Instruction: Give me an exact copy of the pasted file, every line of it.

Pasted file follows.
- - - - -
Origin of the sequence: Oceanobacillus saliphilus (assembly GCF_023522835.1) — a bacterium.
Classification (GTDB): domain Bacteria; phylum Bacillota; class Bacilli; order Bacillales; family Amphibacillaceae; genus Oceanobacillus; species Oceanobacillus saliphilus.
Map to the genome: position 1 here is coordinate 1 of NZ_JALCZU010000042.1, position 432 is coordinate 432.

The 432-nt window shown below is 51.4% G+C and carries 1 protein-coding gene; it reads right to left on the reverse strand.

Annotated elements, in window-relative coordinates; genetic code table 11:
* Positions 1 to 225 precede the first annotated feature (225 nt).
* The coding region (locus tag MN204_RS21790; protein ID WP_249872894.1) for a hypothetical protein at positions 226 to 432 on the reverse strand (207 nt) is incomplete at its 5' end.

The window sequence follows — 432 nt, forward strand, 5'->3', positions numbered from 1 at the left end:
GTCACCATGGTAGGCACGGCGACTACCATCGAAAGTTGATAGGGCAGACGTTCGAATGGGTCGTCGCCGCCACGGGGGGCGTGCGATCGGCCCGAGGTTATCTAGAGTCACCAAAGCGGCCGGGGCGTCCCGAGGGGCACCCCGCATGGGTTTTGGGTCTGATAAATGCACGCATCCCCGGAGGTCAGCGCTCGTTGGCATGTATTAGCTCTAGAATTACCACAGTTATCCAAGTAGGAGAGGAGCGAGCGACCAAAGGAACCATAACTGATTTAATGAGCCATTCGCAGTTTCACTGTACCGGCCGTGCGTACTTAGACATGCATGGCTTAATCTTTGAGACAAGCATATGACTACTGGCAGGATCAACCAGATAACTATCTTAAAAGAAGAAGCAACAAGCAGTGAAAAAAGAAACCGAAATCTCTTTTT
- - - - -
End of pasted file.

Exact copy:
Origin of the sequence: Oceanobacillus saliphilus (assembly GCF_023522835.1) — a bacterium.
Classification (GTDB): domain Bacteria; phylum Bacillota; class Bacilli; order Bacillales; family Amphibacillaceae; genus Oceanobacillus; species Oceanobacillus saliphilus.
Map to the genome: position 1 here is coordinate 1 of NZ_JALCZU010000042.1, position 432 is coordinate 432.

The 432-nt window shown below is 51.4% G+C and carries 1 protein-coding gene; it reads right to left on the reverse strand.

Annotated elements, in window-relative coordinates; genetic code table 11:
* Positions 1 to 225 precede the first annotated feature (225 nt).
* The coding region (locus tag MN204_RS21790; protein ID WP_249872894.1) for a hypothetical protein at positions 226 to 432 on the reverse strand (207 nt) is incomplete at its 5' end.

The window sequence follows — 432 nt, forward strand, 5'->3', positions numbered from 1 at the left end:
GTCACCATGGTAGGCACGGCGACTACCATCGAAAGTTGATAGGGCAGACGTTCGAATGGGTCGTCGCCGCCACGGGGGGCGTGCGATCGGCCCGAGGTTATCTAGAGTCACCAAAGCGGCCGGGGCGTCCCGAGGGGCACCCCGCATGGGTTTTGGGTCTGATAAATGCACGCATCCCCGGAGGTCAGCGCTCGTTGGCATGTATTAGCTCTAGAATTACCACAGTTATCCAAGTAGGAGAGGAGCGAGCGACCAAAGGAACCATAACTGATTTAATGAGCCATTCGCAGTTTCACTGTACCGGCCGTGCGTACTTAGACATGCATGGCTTAATCTTTGAGACAAGCATATGACTACTGGCAGGATCAACCAGATAACTATCTTAAAAGAAGAAGCAACAAGCAGTGAAAAAAGAAACCGAAATCTCTTTTT